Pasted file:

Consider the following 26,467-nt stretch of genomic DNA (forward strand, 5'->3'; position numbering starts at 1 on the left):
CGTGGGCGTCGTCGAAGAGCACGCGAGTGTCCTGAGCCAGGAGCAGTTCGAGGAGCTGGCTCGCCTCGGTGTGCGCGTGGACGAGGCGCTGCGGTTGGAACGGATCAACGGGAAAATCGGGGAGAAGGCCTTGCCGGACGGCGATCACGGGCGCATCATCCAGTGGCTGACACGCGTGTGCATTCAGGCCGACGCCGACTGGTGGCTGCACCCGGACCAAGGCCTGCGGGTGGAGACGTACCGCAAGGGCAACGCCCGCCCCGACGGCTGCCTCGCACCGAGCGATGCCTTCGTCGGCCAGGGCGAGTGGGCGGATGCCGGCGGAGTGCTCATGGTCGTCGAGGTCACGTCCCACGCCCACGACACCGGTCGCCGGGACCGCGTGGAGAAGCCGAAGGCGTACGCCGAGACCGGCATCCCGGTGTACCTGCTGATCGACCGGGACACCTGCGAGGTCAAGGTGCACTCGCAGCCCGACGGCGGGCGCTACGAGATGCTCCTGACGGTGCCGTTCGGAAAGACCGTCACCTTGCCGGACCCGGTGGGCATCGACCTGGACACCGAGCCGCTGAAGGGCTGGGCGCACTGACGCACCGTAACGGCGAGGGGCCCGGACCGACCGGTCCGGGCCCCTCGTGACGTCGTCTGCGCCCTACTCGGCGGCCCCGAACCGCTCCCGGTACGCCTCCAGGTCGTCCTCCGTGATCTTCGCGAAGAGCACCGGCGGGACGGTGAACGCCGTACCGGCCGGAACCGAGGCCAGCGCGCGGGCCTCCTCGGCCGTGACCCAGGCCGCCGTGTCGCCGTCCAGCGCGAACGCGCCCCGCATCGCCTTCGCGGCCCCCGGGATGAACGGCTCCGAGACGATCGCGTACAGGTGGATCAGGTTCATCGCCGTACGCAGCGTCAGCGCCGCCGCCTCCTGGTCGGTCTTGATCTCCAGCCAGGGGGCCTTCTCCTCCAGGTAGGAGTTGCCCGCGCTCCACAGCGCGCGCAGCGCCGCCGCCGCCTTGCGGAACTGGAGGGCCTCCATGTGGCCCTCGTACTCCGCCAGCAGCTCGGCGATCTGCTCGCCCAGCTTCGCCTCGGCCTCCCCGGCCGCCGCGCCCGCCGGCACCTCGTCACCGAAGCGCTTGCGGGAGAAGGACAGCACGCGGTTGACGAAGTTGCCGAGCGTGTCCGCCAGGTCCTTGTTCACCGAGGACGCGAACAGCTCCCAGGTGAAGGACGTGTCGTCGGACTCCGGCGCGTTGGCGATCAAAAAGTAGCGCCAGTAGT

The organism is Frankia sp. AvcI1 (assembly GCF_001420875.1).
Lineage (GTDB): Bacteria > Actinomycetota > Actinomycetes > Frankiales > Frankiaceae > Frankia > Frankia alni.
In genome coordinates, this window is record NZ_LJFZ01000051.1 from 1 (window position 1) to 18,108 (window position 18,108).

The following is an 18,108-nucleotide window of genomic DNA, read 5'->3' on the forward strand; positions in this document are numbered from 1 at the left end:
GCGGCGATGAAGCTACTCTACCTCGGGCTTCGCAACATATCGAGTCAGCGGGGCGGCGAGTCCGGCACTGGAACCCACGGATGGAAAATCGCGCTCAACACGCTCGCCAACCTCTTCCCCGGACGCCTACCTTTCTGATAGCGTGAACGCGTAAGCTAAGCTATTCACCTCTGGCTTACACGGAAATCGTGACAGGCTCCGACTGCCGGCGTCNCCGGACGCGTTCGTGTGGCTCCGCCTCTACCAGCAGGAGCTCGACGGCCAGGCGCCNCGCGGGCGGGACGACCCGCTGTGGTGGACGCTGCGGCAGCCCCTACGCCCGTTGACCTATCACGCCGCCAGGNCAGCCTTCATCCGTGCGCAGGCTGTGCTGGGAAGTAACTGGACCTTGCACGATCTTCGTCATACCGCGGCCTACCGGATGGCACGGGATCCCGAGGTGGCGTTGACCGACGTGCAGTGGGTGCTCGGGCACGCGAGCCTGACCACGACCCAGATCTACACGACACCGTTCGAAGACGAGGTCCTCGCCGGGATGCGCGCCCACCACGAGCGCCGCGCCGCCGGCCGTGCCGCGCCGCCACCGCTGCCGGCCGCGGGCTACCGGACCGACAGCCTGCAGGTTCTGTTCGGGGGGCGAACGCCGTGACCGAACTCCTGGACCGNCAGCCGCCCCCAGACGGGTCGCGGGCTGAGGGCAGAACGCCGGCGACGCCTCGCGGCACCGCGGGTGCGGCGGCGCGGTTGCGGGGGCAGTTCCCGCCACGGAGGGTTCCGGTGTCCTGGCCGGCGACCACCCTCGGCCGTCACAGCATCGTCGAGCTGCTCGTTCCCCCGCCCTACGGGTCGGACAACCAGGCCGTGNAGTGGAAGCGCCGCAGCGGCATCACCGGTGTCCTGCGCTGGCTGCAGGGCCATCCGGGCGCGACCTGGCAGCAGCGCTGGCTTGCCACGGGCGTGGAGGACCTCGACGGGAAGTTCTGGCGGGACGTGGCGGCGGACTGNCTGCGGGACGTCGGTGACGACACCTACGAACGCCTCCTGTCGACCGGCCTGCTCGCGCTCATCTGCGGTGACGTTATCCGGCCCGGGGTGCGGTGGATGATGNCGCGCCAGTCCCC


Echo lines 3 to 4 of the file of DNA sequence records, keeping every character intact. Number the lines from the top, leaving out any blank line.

The organism is Frankia sp. AvcI1 (assembly GCF_001420875.1).
Lineage (GTDB): Bacteria > Actinomycetota > Actinomycetes > Frankiales > Frankiaceae > Frankia > Frankia alni.